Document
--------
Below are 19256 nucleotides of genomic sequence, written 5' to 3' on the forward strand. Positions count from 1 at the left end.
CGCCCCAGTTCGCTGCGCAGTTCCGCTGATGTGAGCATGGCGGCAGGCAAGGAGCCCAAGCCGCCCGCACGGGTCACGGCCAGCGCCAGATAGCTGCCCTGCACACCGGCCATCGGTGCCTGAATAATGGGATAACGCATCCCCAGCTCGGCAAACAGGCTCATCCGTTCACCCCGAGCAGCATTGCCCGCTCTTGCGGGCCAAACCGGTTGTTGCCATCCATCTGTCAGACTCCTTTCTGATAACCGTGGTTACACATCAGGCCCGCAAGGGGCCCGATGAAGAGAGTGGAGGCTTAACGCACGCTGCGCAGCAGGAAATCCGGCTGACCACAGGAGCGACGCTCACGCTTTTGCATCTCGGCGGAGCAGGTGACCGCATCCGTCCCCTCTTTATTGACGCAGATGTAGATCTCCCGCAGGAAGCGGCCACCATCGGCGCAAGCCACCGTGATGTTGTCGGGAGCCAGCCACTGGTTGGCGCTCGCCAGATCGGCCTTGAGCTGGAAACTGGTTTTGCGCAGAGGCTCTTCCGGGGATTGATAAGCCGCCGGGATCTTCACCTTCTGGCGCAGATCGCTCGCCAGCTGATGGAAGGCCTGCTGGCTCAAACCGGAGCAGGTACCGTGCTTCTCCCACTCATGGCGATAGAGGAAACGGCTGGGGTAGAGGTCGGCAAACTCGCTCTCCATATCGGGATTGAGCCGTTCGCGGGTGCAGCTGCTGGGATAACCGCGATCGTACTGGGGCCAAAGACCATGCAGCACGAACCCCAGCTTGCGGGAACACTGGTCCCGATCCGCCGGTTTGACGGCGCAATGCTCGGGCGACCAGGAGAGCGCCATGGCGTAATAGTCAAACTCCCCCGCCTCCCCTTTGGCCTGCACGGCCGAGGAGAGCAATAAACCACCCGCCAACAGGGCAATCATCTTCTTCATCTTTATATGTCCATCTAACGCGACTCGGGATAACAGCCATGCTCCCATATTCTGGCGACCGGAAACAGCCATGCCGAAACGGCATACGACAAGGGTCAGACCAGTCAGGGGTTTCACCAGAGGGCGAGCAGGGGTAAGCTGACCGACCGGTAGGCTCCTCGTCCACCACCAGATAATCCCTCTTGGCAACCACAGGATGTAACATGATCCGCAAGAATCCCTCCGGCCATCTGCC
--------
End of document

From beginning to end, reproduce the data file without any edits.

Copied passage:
Below are 19256 nucleotides of genomic sequence, written 5' to 3' on the forward strand. Positions count from 1 at the left end.
CGCCCCAGTTCGCTGCGCAGTTCCGCTGATGTGAGCATGGCGGCAGGCAAGGAGCCCAAGCCGCCCGCACGGGTCACGGCCAGCGCCAGATAGCTGCCCTGCACACCGGCCATCGGTGCCTGAATAATGGGATAACGCATCCCCAGCTCGGCAAACAGGCTCATCCGTTCACCCCGAGCAGCATTGCCCGCTCTTGCGGGCCAAACCGGTTGTTGCCATCCATCTGTCAGACTCCTTTCTGATAACCGTGGTTACACATCAGGCCCGCAAGGGGCCCGATGAAGAGAGTGGAGGCTTAACGCACGCTGCGCAGCAGGAAATCCGGCTGACCACAGGAGCGACGCTCACGCTTTTGCATCTCGGCGGAGCAGGTGACCGCATCCGTCCCCTCTTTATTGACGCAGATGTAGATCTCCCGCAGGAAGCGGCCACCATCGGCGCAAGCCACCGTGATGTTGTCGGGAGCCAGCCACTGGTTGGCGCTCGCCAGATCGGCCTTGAGCTGGAAACTGGTTTTGCGCAGAGGCTCTTCCGGGGATTGATAAGCCGCCGGGATCTTCACCTTCTGGCGCAGATCGCTCGCCAGCTGATGGAAGGCCTGCTGGCTCAAACCGGAGCAGGTACCGTGCTTCTCCCACTCATGGCGATAGAGGAAACGGCTGGGGTAGAGGTCGGCAAACTCGCTCTCCATATCGGGATTGAGCCGTTCGCGGGTGCAGCTGCTGGGATAACCGCGATCGTACTGGGGCCAAAGACCATGCAGCACGAACCCCAGCTTGCGGGAACACTGGTCCCGATCCGCCGGTTTGACGGCGCAATGCTCGGGCGACCAGGAGAGCGCCATGGCGTAATAGTCAAACTCCCCCGCCTCCCCTTTGGCCTGCACGGCCGAGGAGAGCAATAAACCACCCGCCAACAGGGCAATCATCTTCTTCATCTTTATATGTCCATCTAACGCGACTCGGGATAACAGCCATGCTCCCATATTCTGGCGACCGGAAACAGCCATGCCGAAACGGCATACGACAAGGGTCAGACCAGTCAGGGGTTTCACCAGAGGGCGAGCAGGGGTAAGCTGACCGACCGGTAGGCTCCTCGTCCACCACCAGATAATCCCTCTTGGCAACCACAGGATGTAACATGATCCGCAAGAATCCCTCCGGCCATCTGCC